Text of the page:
medical schools

Oviea Akpotaire and Jeffrey Okonye put in long days working with patients at the veterans' hospital in south Dallas as fourth-year medical students at the University of Texas Southwestern.

They're in a class of 237 people and they're two of only five black men in their class.

"I knew the ones above us, below us," Okonye says. "We all kind of know each other. It's comforting to see another person that looks like you."


Health care’s a growing industry. But not all health care jobs are created equal.

The board that oversees Florida’s universities on Monday will look at whether Florida graduates enough health care workers to meet demand and it could lead to new programs. 

The Florida Board of Governor's report looks at the statewide number of graduates in a field, compared to the projected number of new jobs.

Updated at 7:00 p.m. with sound & President Genshaft's letter

Officials with USF Health say they are seriously considering a downtown Tampa campus for third- and fourth-year medical students, the Tampa Bay Times reports.

Students vying for coveted spots at medical schools say premedical internships can gain them an edge in the competitive application process, the Tampa Bay Times reports.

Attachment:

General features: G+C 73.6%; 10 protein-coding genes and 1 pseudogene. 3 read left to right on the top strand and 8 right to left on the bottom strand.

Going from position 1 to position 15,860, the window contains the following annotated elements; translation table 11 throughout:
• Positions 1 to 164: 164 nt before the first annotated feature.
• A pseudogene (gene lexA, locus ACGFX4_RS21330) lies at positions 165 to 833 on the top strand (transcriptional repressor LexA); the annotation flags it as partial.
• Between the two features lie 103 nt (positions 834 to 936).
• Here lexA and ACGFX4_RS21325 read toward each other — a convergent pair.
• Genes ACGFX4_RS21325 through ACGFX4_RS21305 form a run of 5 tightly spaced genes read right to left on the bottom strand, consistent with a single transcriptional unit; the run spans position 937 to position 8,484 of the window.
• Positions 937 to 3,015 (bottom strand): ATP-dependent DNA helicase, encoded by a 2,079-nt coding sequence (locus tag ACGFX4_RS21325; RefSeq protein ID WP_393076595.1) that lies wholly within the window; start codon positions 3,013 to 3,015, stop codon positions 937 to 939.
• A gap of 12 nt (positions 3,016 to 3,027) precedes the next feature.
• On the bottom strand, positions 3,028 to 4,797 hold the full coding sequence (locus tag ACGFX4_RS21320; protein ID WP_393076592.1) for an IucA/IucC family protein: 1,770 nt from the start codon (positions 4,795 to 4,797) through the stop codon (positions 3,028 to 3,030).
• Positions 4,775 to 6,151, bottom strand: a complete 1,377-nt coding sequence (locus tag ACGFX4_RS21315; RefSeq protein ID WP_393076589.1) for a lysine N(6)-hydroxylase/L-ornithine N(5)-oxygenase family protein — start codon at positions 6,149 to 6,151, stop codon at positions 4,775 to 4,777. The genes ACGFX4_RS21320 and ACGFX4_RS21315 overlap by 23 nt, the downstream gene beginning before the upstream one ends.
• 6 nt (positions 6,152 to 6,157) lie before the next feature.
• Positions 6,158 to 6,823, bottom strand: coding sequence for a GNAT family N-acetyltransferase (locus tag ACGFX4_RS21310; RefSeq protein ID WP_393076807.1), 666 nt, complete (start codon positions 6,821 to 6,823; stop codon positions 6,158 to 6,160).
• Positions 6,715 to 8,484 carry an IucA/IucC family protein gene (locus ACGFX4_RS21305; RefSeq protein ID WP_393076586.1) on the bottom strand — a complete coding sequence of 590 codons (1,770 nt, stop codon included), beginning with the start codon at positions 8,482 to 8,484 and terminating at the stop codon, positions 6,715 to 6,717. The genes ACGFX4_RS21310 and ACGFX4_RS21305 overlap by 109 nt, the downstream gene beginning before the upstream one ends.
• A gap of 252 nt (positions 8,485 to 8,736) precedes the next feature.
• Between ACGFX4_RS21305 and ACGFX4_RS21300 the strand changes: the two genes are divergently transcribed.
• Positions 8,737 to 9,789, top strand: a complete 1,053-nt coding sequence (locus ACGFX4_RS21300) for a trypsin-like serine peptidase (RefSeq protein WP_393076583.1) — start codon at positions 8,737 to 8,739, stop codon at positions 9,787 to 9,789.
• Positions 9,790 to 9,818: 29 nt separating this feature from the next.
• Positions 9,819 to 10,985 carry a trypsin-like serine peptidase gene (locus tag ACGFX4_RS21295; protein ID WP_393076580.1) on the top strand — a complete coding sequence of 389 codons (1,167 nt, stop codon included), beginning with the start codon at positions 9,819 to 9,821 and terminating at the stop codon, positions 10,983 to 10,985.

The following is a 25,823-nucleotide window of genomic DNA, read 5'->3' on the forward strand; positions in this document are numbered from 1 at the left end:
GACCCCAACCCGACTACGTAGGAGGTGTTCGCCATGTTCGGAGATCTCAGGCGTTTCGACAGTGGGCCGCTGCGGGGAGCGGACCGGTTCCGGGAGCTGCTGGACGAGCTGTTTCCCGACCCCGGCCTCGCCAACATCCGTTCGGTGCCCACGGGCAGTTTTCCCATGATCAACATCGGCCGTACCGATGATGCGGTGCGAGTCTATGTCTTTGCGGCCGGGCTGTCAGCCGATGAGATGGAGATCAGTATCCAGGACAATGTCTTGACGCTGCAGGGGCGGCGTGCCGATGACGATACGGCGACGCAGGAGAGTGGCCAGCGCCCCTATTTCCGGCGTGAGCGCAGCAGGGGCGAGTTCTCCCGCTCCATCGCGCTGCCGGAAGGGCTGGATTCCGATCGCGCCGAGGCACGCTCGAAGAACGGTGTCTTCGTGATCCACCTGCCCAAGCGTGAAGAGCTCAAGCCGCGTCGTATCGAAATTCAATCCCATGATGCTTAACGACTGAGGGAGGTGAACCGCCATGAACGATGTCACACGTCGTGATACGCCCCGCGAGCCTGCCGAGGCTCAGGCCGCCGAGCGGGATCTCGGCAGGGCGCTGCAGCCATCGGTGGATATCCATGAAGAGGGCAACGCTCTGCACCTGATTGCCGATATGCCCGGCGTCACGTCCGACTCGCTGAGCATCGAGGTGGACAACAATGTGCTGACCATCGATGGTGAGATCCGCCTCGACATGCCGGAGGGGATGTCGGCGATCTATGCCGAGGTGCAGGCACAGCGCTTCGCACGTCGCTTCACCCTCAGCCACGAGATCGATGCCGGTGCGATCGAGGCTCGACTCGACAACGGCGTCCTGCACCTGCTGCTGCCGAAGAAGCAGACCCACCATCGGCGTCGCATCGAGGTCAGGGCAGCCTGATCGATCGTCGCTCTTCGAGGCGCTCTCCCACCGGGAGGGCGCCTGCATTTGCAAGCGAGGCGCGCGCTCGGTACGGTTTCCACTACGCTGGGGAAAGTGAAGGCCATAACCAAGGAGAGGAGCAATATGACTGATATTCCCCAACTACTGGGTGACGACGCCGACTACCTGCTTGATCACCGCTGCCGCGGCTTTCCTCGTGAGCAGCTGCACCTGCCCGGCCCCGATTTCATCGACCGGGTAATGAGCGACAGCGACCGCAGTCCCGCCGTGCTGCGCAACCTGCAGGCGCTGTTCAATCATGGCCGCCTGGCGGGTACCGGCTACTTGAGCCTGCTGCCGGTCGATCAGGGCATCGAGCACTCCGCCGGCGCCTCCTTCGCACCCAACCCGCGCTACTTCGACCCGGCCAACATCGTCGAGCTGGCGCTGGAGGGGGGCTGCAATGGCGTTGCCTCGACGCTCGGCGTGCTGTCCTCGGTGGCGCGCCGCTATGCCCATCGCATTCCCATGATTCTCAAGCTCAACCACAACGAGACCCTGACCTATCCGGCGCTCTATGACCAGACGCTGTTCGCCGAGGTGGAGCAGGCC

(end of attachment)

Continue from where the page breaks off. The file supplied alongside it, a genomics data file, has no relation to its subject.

In 2013, medical schools in the United States accepted and enrolled just 20,000 students, despite having more than 48,000 applications, the Times reports.


Since becoming the new senior vice president for USF Health and dean of the Morsani College of Medicine in early May, Dr. Charles Lockwood has sat down with every department he oversees at the University of South Florida.

The former Dean of the Ohio State University's College of Medicine is plotting a course for one of USF's flagship divisions as he takes over from Dr. Stephen Klasko, who led USF Health for nine years before leaving last June to become the president of Thomas Jefferson University and president/CEO of the Jefferson University Hospital System.

With practically all of Washington now expecting the automatic budget cuts -- "sequestration" in D.C.-talk -- to take effect, university medical schools are alarmed to see they will lose money two ways, The Gainesville Sun reports.

First, the National Institutes of Health and National Science Foundation are cutting back on research grants by 5 percent; second, Medicare pay to faculty doctors and teaching hospitals will be trimmed 2 percent.